What were 2016’s key retail and leisure trends? (Part 1)

On Tuesday 21st March, LDC held its 15th Retail and Leisure Summit where I presented what the trends of 2016 were, alongside looking back to 2012, which was when the peak in vacancy rates and closures occurred. A quick summary of those trends is below and more detail can be found in the FULL report if you are an LDC client or in the SUMMARY which can be downloaded for free HERE.

How many stores are opening and closing?

For the last five years, the volume of retail and leisure units that open and close has remained virtually the same which is c.100,000 a year. Central London has c.25,000 units so that is four Londons a year! So, the volume of change is significant as in some places there are very few openings or closures and in other places, this can be as high as one in three stores a year. What is a key driver, being the balance between the openings and closures, is the net change. In 2016, there was a net loss of 1,650 occupied stores up and down the country. This might seem a lot as it is the equivalent of Leeds city centre, but across the 3,000 retail destinations that LDC tracks it is not significant. It is approximately a net reduction in the country’s stock of stores of 0.3%. If you look at the numbers since 2012 then the net loss is 4,124 – see figure 1 below.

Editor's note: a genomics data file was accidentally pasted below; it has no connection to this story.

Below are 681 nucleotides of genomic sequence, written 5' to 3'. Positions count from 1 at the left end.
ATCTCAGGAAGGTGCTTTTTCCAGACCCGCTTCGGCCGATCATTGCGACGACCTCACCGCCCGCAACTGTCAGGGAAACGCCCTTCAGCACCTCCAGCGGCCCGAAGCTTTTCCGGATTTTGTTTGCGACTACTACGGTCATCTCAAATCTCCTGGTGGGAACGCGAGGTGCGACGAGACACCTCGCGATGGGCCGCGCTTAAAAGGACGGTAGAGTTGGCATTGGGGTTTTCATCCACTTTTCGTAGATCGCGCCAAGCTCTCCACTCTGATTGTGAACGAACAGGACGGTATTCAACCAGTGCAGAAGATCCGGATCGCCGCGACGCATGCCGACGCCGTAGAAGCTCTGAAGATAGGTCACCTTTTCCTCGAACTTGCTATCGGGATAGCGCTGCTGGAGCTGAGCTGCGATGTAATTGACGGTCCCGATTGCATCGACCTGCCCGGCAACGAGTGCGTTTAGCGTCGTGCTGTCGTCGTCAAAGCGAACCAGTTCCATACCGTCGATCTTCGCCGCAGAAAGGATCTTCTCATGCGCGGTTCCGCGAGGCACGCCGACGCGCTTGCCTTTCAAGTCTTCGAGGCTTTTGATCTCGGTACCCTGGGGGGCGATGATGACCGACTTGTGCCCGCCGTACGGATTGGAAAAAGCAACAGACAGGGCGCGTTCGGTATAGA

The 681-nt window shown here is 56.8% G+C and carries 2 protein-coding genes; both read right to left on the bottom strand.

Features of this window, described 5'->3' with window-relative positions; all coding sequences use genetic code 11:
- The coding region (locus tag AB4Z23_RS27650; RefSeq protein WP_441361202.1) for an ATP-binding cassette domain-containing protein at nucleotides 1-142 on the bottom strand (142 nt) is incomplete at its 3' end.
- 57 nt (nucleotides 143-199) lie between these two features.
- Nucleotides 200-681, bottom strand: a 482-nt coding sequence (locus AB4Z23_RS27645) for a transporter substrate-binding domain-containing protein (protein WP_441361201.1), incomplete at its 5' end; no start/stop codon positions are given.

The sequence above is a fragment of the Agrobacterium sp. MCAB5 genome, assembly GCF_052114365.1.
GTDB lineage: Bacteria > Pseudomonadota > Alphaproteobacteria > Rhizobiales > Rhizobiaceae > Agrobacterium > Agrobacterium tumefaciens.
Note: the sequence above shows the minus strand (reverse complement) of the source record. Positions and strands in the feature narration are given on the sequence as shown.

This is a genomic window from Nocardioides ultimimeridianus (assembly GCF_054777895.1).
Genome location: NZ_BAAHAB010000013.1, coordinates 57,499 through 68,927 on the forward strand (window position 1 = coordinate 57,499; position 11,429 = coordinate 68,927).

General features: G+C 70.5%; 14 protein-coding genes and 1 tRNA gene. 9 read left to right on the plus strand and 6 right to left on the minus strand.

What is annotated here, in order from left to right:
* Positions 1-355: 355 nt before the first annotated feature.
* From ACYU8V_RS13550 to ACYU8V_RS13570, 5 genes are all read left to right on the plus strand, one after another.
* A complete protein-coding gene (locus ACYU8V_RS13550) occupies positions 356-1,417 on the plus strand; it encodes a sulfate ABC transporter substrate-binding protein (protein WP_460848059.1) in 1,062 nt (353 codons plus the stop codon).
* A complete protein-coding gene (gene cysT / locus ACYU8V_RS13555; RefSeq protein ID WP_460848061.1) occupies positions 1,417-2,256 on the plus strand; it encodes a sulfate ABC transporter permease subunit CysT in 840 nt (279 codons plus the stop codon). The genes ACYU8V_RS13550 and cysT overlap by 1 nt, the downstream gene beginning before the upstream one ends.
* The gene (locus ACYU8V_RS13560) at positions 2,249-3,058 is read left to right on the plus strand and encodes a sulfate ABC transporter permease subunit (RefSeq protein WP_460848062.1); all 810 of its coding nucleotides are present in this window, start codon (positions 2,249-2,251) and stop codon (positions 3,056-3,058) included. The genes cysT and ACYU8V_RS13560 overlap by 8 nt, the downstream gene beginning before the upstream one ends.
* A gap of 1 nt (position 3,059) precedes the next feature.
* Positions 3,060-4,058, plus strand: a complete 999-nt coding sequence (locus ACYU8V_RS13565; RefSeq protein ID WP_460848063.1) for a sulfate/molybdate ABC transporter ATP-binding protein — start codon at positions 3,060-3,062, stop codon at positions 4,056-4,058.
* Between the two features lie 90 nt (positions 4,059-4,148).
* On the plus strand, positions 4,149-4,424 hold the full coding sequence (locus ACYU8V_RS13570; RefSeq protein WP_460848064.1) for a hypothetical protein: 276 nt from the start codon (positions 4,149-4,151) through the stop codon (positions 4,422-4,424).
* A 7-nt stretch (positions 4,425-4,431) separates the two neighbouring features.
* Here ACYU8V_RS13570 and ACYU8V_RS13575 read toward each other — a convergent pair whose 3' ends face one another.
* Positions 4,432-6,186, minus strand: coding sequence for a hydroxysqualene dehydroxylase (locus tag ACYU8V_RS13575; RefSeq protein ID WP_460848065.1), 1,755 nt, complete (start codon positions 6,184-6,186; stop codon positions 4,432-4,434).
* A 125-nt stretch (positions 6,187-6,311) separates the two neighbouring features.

Figure 1. GB openings and closures 2012-2016 (Source: LDC)

So where are all these stores?

51.4% of all retail and leisure units across GB are still in town centre high streets. 6.9% are in shopping centres and 2.6% are on retail parks but of course in floorspace terms then retail parks will be significantly more.

How are our retail places changing?

Comparison goods (bulky goods, clothing, footwear, books etc) have continued to decline and in 2016 2,171 stores were lost (net closures). To achieve this net loss there were 32,800 comparison goods stores that either opened or closed in 2016.

Convenience retail (food, newsagents, tobacco/e-cigs, supermarkets, convenience stores etc) closed more stores than were opened with a net loss of 409 units. The last time this sector saw a net loss in stores was back in 2012 (the annus horribilus) so this must be a sure sign of a saturated market?

Service retail is one of extremes with banks closing significant numbers of branches (-845) whilst health and beauty outlets that service the needs of men and women continue to grow exponentially (+917 for barbers and beauty salons alone). The combined result saw a marginal growth in units at 114 from a net loss of 258 units in 2015.

Leisure (Food, beverage, entertainment and accommodation) continued its growth of the last five years with a net increase of outlets of +816. Whilst pubs and betting shops have been shutting up shop, restaurants and takeaway food outlets have been growing at a rapid rate and one that I do not believe is sustainable for 2017 even with the additional growth of food delivery such as Deliveroo and others. One to watch as we have already seen closures within the sector notably Ed’s Diner, Jamie’s Italian and Restaurant Group outlets. Will a curb on consumer spend cause the bubble to burst or will competition kill any profitability for the marginal operators?